As a medical student myself I would agree with rogart63. I have been really wanting a wristwatch with the base 10 pulse grading. There are a bunch of different brands that make them, some much older and less showy as the seiko pictured. I fell in love with this base 30 medical wrist watch that I saw on Instagram a while back.

cf401b0eb4a5c53d3647bf7b36fd704b.jpg

A pocket watch is an awesome gesture, but it wouldn't really be of much use. Our pockets are already stacked full of papers, pens, stethoscopes, books, and snacks. I would fear that anything too nice would get damaged pretty quick.

Wish your brother luck, and tell him that there is much greener pasture on the other side. 3rd year is much more enjoyable than the first 2 years of medical school, even if you have to take step 2 afterwards. And be understanding that the stress the month before that test is miserable. I studied roughly 15 hours a day, 6 days a week for a month.


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To what does base 10 and base 30 mean? I thought maybe it referred to the math being based on 10 but I can't see how that works for the base 30 watch shown above

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To what does base 10 and base 30 mean? I thought maybe it referred to the math being based on 10 but I can't see how that works for the base 30 watch shown above


Pretty much you count 10/30 beats of the heart and whatever the number on the pulse tach nearest the second hand is the pulse. So on the base 30 watch that I posted I would count 30 beats, and say the second hand was pointing at the 5 o'clock marker. That would make the pulse 72 bpm. Does that make sense?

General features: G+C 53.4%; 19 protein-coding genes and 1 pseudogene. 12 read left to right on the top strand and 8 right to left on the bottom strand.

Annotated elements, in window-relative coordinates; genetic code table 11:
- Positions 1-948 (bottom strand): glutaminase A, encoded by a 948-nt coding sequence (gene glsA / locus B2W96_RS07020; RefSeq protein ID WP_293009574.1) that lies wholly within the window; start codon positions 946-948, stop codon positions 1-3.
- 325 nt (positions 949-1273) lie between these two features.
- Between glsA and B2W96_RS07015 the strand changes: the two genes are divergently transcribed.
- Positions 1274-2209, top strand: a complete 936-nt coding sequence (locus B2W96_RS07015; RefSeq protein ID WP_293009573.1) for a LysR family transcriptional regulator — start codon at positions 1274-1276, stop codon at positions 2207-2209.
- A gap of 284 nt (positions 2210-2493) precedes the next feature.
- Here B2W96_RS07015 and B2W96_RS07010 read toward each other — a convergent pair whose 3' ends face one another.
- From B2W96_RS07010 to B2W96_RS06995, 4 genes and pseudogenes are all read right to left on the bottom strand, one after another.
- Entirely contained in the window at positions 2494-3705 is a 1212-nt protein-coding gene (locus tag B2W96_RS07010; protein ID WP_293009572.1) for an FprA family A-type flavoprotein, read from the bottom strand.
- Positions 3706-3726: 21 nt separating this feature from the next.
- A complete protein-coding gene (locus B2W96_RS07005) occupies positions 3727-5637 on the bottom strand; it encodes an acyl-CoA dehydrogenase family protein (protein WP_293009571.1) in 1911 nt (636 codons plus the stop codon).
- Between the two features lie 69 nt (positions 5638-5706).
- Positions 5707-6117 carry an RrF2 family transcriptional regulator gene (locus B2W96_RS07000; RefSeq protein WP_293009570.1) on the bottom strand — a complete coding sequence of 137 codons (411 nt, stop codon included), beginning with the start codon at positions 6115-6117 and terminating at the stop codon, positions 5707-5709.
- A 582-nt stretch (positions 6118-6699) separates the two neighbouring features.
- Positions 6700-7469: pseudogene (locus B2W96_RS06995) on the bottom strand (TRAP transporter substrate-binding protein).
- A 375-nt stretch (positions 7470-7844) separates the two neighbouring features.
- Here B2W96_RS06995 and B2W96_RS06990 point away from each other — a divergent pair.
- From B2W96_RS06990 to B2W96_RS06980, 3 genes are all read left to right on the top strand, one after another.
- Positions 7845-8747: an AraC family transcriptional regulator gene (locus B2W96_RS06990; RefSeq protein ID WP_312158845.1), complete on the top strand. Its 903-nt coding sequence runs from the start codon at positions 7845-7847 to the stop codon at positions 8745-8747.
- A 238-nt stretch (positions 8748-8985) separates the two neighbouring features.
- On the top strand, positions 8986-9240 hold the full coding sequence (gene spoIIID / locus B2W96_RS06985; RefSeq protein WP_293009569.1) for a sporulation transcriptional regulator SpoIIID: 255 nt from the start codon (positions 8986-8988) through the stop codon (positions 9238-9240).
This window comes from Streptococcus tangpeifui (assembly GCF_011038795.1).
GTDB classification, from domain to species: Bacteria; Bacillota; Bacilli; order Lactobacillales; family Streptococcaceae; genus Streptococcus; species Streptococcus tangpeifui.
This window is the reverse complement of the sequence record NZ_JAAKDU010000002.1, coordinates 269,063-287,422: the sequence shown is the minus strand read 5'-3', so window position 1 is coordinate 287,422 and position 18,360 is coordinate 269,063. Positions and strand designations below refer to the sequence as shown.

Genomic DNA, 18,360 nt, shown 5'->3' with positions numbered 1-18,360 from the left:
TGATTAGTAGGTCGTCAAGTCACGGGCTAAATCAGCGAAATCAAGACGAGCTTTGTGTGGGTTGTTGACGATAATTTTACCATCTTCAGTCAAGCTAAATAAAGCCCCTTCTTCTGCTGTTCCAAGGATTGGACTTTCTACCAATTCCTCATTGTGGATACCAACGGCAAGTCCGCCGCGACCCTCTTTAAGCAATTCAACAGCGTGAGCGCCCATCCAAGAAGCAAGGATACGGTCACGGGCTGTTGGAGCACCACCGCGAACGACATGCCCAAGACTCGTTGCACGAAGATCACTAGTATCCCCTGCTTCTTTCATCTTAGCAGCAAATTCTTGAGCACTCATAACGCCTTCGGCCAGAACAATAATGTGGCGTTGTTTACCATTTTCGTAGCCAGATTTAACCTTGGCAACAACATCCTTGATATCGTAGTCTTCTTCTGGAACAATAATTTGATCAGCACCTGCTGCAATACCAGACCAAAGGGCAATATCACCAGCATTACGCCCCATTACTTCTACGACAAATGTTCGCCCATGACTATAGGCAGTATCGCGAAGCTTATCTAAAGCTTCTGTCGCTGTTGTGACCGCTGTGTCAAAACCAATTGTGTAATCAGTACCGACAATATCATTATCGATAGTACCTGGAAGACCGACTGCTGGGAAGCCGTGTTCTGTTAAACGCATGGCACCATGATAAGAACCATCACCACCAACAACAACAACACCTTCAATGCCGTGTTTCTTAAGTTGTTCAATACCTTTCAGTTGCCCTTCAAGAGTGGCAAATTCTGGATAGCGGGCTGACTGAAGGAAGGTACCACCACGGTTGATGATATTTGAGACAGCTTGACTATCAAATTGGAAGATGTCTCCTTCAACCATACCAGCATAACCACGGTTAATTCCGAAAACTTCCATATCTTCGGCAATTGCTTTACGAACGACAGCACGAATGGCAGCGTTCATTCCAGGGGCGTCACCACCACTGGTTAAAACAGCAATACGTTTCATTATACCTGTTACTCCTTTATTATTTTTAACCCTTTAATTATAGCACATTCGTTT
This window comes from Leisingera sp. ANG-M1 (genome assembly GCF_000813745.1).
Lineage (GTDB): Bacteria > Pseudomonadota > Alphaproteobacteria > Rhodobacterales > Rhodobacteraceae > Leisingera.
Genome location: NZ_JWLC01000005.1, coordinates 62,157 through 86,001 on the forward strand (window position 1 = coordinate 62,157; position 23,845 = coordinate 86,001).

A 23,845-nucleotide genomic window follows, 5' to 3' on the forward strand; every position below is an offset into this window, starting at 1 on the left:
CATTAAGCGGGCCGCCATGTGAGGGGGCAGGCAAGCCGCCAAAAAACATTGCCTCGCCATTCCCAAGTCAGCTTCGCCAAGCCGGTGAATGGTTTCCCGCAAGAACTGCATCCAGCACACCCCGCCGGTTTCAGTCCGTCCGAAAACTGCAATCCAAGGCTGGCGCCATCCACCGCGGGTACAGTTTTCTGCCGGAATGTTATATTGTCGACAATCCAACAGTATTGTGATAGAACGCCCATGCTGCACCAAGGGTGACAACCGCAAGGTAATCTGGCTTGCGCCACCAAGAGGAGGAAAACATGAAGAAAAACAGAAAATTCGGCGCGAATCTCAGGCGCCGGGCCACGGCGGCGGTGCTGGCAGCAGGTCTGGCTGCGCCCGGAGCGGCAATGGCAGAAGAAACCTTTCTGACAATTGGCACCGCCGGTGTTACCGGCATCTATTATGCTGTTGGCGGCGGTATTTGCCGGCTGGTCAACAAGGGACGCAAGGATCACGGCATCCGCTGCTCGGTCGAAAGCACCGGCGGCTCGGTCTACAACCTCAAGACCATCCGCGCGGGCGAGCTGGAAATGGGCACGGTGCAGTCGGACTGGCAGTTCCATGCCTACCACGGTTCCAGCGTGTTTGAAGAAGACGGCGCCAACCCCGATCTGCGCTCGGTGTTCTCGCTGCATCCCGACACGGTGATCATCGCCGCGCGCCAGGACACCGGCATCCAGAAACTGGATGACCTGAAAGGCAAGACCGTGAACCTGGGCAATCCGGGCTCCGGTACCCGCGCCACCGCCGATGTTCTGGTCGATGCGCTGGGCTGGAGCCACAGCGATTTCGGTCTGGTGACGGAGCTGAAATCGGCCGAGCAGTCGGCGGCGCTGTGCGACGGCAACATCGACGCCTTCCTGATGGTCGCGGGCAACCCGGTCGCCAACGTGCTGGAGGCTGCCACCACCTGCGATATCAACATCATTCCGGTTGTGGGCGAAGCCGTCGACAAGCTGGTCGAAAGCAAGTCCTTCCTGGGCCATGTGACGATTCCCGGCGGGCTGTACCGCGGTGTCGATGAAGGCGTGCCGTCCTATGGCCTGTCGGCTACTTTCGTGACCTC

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More accurate definitely. But will also take long. Most cases now a days the patient will have a pulse-ox on that will read pulse and you would just read the screen so accuracy isn't really needed, primarily because he likely won't ever actually check and count a pulse.

The only time he would be checking a pulse manually, will be in emergent situations. In which case you likely need the fastest way to asses pulse which would be base 10. The only other time he will be checking pulses would be in extremities to just check for the presence of a pulse rather than the rate.


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More accurate definitely. But will also take long. Most cases now a days the patient will have a pulse-ox on that will read pulse and you would just read the screen so accuracy isn't really needed, primarily because he likely won't ever actually check and count a pulse.

The only time he would be checking a pulse manually, will be in emergent situations. In which case you likely need the fastest way to asses pulse which would be base 10. The only other time he will be checking pulses would be in extremities to just check for the presence of a pulse rather than the rate.


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Good point! That makes me think, I could be a smart alec and give him one without a second hand. I don't think they include seconds in T.O.D. records do they...wouldn't really convey a vote of confidence tho


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3 hours ago, NMarsh said:

More accurate definitely. But will also take long. Most cases now a days the patient will have a pulse-ox on that will read pulse and you would just read the screen so accuracy isn't really needed, primarily because he likely won't ever actually check and count a pulse.

The only time he would be checking a pulse manually, will be in emergent situations. In which case you likely need the fastest way to asses pulse which would be base 10. The only other time he will be checking pulses would be in extremities to just check for the presence of a pulse rather than the rate.


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You must be thinking of  that fancy SOCIALIST healthcare.  Here in Callie-fornia the doctor still uses an inflatable cuff and a wall clock.  No kidding.  :D